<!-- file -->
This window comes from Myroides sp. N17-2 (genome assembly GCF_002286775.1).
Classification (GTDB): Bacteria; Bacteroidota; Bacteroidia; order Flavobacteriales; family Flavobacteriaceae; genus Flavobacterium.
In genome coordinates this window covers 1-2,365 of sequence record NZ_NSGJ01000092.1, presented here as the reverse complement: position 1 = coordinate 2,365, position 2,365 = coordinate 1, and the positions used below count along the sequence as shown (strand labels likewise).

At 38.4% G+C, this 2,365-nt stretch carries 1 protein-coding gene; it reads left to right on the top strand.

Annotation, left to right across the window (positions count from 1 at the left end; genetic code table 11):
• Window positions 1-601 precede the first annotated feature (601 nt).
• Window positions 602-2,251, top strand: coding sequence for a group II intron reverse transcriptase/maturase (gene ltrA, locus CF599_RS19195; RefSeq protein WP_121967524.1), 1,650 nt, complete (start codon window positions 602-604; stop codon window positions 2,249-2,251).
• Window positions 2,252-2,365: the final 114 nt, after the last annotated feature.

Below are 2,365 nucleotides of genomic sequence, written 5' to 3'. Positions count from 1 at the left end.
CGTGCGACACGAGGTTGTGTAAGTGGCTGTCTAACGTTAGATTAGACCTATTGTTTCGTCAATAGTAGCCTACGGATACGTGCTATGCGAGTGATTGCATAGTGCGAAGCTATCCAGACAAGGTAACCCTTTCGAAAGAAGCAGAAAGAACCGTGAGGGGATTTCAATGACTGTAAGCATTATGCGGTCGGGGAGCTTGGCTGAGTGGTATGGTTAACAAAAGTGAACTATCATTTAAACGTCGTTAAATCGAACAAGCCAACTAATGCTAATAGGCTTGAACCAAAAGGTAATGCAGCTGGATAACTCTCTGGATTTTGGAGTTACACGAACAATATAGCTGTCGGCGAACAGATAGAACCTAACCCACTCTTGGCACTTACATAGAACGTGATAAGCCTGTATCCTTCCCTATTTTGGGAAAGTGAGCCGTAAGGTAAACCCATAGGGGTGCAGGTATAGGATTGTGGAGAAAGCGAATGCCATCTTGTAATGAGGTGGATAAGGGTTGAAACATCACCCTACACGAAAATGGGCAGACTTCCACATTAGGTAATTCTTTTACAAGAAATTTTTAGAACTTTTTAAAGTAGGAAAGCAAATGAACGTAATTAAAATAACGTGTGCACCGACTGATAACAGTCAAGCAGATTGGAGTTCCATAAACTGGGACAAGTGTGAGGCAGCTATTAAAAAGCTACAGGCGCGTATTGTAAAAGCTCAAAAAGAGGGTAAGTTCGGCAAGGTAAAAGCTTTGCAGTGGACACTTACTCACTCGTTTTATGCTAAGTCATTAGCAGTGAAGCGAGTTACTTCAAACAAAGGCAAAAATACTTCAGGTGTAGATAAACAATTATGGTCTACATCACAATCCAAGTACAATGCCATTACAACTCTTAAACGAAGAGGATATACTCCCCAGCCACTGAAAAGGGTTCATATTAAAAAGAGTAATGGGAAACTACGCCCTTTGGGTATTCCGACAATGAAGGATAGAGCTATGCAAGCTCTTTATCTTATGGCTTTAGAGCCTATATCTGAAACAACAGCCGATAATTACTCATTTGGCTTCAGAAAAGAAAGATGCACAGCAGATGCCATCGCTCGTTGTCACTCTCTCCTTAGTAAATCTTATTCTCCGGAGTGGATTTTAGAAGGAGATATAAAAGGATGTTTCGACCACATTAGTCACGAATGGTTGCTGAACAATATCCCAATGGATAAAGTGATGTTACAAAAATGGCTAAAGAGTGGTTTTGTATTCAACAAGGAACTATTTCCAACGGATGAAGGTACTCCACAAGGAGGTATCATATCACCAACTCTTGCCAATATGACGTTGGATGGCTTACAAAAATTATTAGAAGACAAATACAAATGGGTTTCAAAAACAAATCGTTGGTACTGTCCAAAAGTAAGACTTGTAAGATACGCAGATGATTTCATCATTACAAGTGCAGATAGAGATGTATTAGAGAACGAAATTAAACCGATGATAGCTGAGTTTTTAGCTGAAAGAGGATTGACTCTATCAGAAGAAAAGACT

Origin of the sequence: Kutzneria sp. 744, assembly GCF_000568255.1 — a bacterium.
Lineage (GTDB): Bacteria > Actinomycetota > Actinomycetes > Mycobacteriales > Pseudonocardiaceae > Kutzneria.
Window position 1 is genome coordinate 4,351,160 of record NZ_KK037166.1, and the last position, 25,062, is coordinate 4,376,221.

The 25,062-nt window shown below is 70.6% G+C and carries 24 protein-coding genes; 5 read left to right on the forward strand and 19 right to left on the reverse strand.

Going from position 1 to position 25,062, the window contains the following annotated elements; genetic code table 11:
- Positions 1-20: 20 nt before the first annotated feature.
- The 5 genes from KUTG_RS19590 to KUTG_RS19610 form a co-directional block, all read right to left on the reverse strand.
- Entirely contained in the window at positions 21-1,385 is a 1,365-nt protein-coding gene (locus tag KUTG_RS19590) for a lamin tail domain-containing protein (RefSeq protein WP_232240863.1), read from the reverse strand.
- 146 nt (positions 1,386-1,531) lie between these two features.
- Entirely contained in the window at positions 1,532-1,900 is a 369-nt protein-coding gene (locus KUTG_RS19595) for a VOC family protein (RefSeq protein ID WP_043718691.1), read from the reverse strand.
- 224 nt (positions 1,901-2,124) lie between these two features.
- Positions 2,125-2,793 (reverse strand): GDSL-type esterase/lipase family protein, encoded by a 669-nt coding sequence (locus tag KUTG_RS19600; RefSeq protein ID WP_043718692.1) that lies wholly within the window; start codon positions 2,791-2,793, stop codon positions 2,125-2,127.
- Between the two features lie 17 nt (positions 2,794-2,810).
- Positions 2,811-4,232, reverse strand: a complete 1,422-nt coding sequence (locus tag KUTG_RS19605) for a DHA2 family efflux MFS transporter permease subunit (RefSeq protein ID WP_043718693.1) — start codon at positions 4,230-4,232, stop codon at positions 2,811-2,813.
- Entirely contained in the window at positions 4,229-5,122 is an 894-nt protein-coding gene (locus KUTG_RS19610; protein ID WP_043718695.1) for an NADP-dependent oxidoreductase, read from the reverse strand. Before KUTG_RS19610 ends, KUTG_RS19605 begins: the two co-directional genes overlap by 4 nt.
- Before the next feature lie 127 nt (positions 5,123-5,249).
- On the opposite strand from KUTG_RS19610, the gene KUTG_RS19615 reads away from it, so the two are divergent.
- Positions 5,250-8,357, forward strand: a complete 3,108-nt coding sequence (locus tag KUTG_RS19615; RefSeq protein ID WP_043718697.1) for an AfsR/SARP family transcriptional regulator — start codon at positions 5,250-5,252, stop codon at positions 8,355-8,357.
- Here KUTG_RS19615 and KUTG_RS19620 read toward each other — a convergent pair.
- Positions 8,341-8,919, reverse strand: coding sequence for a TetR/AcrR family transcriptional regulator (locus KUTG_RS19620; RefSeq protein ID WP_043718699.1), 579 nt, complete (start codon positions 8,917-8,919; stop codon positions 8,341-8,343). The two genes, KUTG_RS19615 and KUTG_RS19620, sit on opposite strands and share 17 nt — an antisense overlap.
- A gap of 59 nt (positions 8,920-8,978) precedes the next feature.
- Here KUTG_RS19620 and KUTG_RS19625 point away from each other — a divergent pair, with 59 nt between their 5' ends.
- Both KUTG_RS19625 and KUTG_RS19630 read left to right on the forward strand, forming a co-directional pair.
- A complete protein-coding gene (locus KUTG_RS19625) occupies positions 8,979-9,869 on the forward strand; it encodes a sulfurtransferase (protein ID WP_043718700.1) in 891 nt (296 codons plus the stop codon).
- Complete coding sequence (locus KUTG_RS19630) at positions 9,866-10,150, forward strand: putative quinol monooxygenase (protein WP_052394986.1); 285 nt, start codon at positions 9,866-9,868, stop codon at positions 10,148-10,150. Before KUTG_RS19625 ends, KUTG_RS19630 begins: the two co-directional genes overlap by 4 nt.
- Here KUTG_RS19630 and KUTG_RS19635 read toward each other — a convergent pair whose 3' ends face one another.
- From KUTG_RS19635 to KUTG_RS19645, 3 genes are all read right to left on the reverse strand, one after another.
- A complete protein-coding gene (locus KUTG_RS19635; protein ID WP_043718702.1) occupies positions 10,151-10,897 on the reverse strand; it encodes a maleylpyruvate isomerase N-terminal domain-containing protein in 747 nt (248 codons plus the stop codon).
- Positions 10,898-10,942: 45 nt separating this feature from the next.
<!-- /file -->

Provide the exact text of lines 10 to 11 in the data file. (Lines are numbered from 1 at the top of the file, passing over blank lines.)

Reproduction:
CGTGCGACACGAGGTTGTGTAAGTGGCTGTCTAACGTTAGATTAGACCTATTGTTTCGTCAATAGTAGCCTACGGATACGTGCTATGCGAGTGATTGCATAGTGCGAAGCTATCCAGACAAGGTAACCCTTTCGAAAGAAGCAGAAAGAACCGTGAGGGGATTTCAATGACTGTAAGCATTATGCGGTCGGGGAGCTTGGCTGAGTGGTATGGTTAACAAAAGTGAACTATCATTTAAACGTCGTTAAATCGAACAAGCCAACTAATGCTAATAGGCTTGAACCAAAAGGTAATGCAGCTGGATAACTCTCTGGATTTTGGAGTTACACGAACAATATAGCTGTCGGCGAACAGATAGAACCTAACCCACTCTTGGCACTTACATAGAACGTGATAAGCCTGTATCCTTCCCTATTTTGGGAAAGTGAGCCGTAAGGTAAACCCATAGGGGTGCAGGTATAGGATTGTGGAGAAAGCGAATGCCATCTTGTAATGAGGTGGATAAGGGTTGAAACATCACCCTACACGAAAATGGGCAGACTTCCACATTAGGTAATTCTTTTACAAGAAATTTTTAGAACTTTTTAAAGTAGGAAAGCAAATGAACGTAATTAAAATAACGTGTGCACCGACTGATAACAGTCAAGCAGATTGGAGTTCCATAAACTGGGACAAGTGTGAGGCAGCTATTAAAAAGCTACAGGCGCGTATTGTAAAAGCTCAAAAAGAGGGTAAGTTCGGCAAGGTAAAAGCTTTGCAGTGGACACTTACTCACTCGTTTTATGCTAAGTCATTAGCAGTGAAGCGAGTTACTTCAAACAAAGGCAAAAATACTTCAGGTGTAGATAAACAATTATGGTCTACATCACAATCCAAGTACAATGCCATTACAACTCTTAAACGAAGAGGATATACTCCCCAGCCACTGAAAAGGGTTCATATTAAAAAGAGTAATGGGAAACTACGCCCTTTGGGTATTCCGACAATGAAGGATAGAGCTATGCAAGCTCTTTATCTTATGGCTTTAGAGCCTATATCTGAAACAACAGCCGATAATTACTCATTTGGCTTCAGAAAAGAAAGATGCACAGCAGATGCCATCGCTCGTTGTCACTCTCTCCTTAGTAAATCTTATTCTCCGGAGTGGATTTTAGAAGGAGATATAAAAGGATGTTTCGACCACATTAGTCACGAATGGTTGCTGAACAATATCCCAATGGATAAAGTGATGTTACAAAAATGGCTAAAGAGTGGTTTTGTATTCAACAAGGAACTATTTCCAACGGATGAAGGTACTCCACAAGGAGGTATCATATCACCAACTCTTGCCAATATGACGTTGGATGGCTTACAAAAATTATTAGAAGACAAATACAAATGGGTTTCAAAAACAAATCGTTGGTACTGTCCAAAAGTAAGACTTGTAAGATACGCAGATGATTTCATCATTACAAGTGCAGATAGAGATGTATTAGAGAACGAAATTAAACCGATGATAGCTGAGTTTTTAGCTGAAAGAGGATTGACTCTATCAGAAGAAAAGACT

Origin of the sequence: Kutzneria sp. 744, assembly GCF_000568255.1 — a bacterium.